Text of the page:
# The cheaper the car, the easier to buy it

I have a technical sentence that is:

The lower the mixing paramter, the more obvious the clustering structure and thus the easier to identify the correct clustering structure.

My question is about the italic part of the sentence i.e. the easier to identify. Is that grammatically correct? Or I should use something like "the easier the correct clustering structure is to be identified" or "the easier it is to identify the correct clustering structure" or anything else?

If the technical words make no sense, this is the simplified version of my question:

The cheaper the car, the easier to buy it.

Is the above sentence correct?

Thanks in advance.

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The lower the mixing parameter is, the more obvious the clustering structure is, and thus the easier it is to identify the correct clustering structure. (This is a sentence.) – Edwin Ashworth Apr 4 '13 at 18:59
Yes, but what it means is obscured by the parallel idiomatic structure of the more `X`, is, the more `Y` is, the more `Z` is. That idiom has an implicit sense of Independent variable `X` causes proportional result `Y`, which in turn causes proportional result `Z`. – John Lawler Apr 4 '13 at 19:41
Yes. But isn't that kind of usage confusing? i.e. Y causes Z or "X causes proportional result Y" causes Z? – Shayan Apr 4 '13 at 20:25
@JohnLawler John, although I think I follow the structure of your argument, this is the first time I've been perplexed by one of your answers. Would you mind taking another look? I'm having trouble seeing how your version correlates to the OP. And Edwin's answer is correct and not confusing, is it not? – John M. Landsberg Apr 5 '13 at 5:20

## 1 Answer

Your simplified version is actually too simple (and it's wrong). The construct has

The comparative the noun, the comparative-adverb it is to verb it.

The second half of the construct has it is in it. It's omitted in the first half ("The X the Y [is]...") which means it must be present in the second half.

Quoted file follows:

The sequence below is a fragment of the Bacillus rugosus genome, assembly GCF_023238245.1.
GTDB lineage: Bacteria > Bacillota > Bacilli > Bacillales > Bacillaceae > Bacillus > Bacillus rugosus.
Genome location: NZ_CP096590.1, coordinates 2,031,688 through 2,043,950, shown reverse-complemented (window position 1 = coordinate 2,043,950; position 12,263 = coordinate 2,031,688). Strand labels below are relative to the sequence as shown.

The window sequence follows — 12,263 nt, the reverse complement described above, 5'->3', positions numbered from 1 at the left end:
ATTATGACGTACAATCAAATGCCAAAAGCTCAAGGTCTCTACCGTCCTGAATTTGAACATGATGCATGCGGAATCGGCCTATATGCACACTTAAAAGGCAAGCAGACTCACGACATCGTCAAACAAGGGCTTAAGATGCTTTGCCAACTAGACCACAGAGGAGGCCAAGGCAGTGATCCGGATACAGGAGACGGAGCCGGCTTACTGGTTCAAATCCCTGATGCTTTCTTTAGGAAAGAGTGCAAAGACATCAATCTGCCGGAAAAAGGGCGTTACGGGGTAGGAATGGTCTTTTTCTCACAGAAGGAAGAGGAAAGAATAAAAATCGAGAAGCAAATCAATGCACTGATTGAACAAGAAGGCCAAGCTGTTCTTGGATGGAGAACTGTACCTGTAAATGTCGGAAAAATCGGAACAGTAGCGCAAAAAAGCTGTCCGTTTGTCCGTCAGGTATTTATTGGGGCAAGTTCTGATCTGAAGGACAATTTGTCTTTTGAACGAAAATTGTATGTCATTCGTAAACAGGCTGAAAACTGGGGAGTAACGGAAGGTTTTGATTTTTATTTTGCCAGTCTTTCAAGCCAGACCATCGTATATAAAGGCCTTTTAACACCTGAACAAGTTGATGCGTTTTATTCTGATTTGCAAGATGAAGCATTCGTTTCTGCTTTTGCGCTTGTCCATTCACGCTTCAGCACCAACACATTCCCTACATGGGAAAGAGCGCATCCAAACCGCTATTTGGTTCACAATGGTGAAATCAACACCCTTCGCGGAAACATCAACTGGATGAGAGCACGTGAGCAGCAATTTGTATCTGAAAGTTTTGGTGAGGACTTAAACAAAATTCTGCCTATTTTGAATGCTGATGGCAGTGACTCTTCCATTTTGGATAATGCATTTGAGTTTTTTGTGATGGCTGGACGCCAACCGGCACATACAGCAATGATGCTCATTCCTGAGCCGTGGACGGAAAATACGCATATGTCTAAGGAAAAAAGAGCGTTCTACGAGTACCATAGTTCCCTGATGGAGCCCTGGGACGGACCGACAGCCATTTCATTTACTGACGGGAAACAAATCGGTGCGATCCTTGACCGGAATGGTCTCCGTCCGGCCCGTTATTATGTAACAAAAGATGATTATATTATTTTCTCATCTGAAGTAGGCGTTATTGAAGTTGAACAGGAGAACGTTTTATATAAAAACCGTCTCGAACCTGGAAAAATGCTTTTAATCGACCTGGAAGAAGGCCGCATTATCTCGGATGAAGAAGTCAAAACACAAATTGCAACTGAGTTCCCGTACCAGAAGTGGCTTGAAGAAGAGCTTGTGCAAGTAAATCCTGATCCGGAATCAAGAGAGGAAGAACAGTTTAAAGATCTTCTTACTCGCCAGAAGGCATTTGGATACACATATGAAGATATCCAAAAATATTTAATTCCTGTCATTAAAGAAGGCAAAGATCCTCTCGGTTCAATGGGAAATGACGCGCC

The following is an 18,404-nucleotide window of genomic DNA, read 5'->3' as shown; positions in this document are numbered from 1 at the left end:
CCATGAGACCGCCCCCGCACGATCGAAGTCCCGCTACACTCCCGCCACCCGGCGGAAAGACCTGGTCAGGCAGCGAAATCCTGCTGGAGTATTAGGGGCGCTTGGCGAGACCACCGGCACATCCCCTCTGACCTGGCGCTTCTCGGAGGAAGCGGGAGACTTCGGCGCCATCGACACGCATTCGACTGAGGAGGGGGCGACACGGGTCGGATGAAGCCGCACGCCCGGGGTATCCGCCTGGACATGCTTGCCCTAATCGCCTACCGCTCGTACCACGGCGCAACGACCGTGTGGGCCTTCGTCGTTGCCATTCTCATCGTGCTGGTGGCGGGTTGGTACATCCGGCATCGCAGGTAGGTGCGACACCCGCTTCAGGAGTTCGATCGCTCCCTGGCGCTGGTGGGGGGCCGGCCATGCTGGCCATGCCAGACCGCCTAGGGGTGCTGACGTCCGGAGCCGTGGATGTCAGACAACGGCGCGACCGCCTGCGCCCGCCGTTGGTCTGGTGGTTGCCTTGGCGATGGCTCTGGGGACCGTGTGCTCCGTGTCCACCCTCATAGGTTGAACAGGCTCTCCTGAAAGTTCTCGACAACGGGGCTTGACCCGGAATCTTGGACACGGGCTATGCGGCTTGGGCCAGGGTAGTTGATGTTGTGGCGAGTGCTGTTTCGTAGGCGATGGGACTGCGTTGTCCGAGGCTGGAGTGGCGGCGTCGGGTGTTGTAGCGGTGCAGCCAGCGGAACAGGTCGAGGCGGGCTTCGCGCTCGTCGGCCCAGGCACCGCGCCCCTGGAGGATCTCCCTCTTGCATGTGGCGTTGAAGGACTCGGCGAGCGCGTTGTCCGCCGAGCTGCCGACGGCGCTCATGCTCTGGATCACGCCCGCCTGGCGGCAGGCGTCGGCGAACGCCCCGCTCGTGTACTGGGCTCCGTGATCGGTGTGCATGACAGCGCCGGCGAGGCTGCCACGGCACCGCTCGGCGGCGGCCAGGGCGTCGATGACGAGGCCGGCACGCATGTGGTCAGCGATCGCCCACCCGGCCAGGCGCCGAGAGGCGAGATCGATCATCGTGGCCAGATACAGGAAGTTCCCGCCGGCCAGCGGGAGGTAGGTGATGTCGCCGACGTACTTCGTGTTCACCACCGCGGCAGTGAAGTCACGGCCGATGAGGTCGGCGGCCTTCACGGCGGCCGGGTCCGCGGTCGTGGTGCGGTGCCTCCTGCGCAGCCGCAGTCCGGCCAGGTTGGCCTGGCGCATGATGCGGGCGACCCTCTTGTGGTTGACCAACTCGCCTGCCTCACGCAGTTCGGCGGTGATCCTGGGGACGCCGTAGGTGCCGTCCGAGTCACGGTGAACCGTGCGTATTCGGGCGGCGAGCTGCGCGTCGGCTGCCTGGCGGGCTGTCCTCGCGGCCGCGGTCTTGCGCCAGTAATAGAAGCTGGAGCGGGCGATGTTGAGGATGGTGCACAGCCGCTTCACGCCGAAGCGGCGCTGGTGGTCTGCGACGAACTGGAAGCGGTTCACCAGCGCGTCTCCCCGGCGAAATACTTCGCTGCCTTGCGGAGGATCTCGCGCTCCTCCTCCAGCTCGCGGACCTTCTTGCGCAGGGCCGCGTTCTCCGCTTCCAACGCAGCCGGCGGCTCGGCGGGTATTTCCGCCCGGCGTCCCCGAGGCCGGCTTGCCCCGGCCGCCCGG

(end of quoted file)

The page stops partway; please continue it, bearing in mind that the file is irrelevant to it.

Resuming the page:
You can extend the first half as much as you like, but the last part must contain the verb be:

The comparative the noun, the comparative the noun, the comparative-adverb it is to verb it.

The lower your expectations, the cheaper the car, the easier it is to buy [it].

Thus in your first sentence, the last part must contain the verb be:

The lower the mixing parameter, the more obvious the clustering structure and thus the easier it is to identify the correct clustering structure. (My emphasis)

You could lose the thus because the whole construct implies that.

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Thank you for your answer. But is your example correct? "the cheaper the car, the easier it is to buy [it]." Shouldn't be "the easier it is to be bought"? – Shayan Apr 5 '13 at 8:46
No, the it in it is is a dummy it. That pronoun does not refer to the car. Another example might be "the fatter the man, the easier it is to see him" -- as well as "the fatter the man, the easier he is to see". Your passive construction is definitely unidiomatic and in some circumstances will be wrong. – Andrew Leach Apr 5 '13 at 8:51